Reapplying the OC formula, the return on the stock investment is 7%, whereas the Return on reinvestment in business is now 0% (assuming the product launch failed).

Therefore, the new OC is:

  • Return on the next best forsaken option (RFO) = 7%
  • Return on the chosen option (RCO) = 0%
  • Opportunity Cost = RFO – RCO 
  • Opportunity Cost = 7% – 0% = 7%

Time Based Opportunity Cost

The concept of Opportunity cost is not limited to monetary decisions. It makes its way to all our daily and personal decisions. Each second that you spend doing a particular activity could have been spent doing something different. Therefore, each act that you do has a cost of something that you didn’t do at that particular time.

For instance, the time you spend learning Accounting could have been spent in learning Economics. The opportunity cost learning Accounting is, thus, learning Economics.

Talking a little more like economists, the term ‘Opportunity costs’ refers to the decision of spending your funds now or investing them to earn a return. For each penny that you hold in your pocket, the opportunity cost is the interest that you could have earned by investing the same penny in an investment vehicle.

Examples:

  • Buy a car for $8,000 today or invest the same in stocks to earn an annual return of $10%. The opportunity cost of buying a car today is thus the potential annual return that you could earn in the future.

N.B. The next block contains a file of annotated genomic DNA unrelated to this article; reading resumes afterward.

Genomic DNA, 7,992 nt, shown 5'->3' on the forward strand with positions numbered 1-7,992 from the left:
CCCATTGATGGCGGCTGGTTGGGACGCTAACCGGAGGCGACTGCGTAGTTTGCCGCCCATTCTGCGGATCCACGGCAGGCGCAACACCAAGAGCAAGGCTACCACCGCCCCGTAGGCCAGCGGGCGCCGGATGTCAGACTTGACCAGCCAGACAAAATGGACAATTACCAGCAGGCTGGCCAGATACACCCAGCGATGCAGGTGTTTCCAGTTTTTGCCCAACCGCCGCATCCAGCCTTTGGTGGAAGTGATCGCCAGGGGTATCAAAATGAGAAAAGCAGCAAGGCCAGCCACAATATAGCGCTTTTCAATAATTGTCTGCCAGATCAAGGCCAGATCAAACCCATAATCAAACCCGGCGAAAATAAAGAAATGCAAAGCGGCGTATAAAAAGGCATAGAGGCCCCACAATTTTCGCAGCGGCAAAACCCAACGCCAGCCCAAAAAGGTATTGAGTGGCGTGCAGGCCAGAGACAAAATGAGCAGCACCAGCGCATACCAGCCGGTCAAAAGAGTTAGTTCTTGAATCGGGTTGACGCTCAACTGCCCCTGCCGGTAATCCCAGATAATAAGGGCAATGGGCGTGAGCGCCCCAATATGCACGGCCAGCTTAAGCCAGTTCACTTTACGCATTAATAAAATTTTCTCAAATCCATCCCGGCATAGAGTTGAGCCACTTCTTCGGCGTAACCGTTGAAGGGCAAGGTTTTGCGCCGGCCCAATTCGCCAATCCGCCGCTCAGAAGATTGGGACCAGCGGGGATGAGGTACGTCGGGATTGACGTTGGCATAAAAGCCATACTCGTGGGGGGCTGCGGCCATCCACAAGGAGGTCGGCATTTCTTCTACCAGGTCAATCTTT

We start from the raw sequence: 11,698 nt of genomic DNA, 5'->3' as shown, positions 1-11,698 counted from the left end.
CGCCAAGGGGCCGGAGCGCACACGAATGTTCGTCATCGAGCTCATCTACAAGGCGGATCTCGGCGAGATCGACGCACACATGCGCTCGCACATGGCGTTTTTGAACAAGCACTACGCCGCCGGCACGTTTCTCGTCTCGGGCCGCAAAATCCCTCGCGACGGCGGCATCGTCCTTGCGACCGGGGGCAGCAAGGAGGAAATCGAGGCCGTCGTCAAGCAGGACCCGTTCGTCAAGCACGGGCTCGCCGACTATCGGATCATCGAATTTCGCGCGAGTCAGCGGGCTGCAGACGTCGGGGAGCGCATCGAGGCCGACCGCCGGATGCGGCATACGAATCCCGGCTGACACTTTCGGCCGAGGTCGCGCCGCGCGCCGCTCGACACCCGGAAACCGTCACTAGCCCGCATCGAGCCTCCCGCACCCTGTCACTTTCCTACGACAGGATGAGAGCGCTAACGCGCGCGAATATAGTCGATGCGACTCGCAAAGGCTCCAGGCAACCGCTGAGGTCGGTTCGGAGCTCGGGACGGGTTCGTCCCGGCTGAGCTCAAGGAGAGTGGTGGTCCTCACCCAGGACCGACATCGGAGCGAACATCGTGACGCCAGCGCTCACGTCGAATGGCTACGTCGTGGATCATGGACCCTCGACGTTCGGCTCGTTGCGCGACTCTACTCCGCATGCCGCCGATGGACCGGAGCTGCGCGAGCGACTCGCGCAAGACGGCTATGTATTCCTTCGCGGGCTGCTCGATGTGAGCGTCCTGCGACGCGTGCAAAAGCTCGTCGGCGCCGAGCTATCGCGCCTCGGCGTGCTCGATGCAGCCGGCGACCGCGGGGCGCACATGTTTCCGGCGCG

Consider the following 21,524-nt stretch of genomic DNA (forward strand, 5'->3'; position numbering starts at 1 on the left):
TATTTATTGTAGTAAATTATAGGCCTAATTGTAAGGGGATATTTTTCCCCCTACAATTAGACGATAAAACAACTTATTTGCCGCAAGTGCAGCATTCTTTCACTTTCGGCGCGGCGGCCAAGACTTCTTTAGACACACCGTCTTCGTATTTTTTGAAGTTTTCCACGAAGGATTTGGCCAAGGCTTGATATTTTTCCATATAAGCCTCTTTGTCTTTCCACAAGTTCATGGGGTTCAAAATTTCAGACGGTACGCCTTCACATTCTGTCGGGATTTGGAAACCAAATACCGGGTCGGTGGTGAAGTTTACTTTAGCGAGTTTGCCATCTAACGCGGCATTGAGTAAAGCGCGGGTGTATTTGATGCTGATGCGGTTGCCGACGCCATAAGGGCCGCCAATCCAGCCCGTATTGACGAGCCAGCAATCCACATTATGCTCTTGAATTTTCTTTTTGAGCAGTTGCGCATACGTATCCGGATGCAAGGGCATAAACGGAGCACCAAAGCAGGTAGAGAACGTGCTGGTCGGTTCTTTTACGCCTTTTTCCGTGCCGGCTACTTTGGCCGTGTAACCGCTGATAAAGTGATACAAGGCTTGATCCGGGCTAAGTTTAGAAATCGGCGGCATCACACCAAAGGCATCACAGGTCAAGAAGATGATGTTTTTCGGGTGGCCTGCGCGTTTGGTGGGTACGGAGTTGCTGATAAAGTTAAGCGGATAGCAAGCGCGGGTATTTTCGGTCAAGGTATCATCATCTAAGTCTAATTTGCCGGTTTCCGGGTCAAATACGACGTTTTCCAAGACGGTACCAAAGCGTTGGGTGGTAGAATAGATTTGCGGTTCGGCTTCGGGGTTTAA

• Payback your loans today to save the interest expenses or use the same to buy assets and generate future revenue. The cost of saving your interest expenses is the potential revenue that you can make from the assets that you buy from the loaned amount.
  • Sell your car for $3,000 today or use it for another 2 years. The cost of selling your car for an immediate receipt of $3,000 is the ability to use it for another 2 years.

Opportunity Cost in Businesses

When applied to a business, the idea of opportunity cost refers to the potential profit that a business could have earned by investing the same assets, capital, equipment, resources, and funds into a different project, product, or service.

All businesses consider the relevant costs, incremental costs, and all implicit and explicit opportunity costs before taking any business decision. Below are the examples of some business decisions based on a critical evaluation of opportunity costs and potential revenue.

  • Limiting factor decisions
  • Make or buy decisions
  • Continuing operations or shutdown decisions
  • Joint product & further processing decisions

A business considers opportunity costs in terms of several factors including labor-hours, machine-hours, mechanical output, raw material etc. However, the cost evaluation process of a business is different and includes the analysis of explicit & implicit costs.

Explicit Costs

An explicit cost is an incremental cost the or direct payment that is made in the course of running a business. These costs are specifically incurred and are booked as an expense, resulting in actual cash outflows e.g. wages, salaries paid to employees, rent, price of raw materials, etc.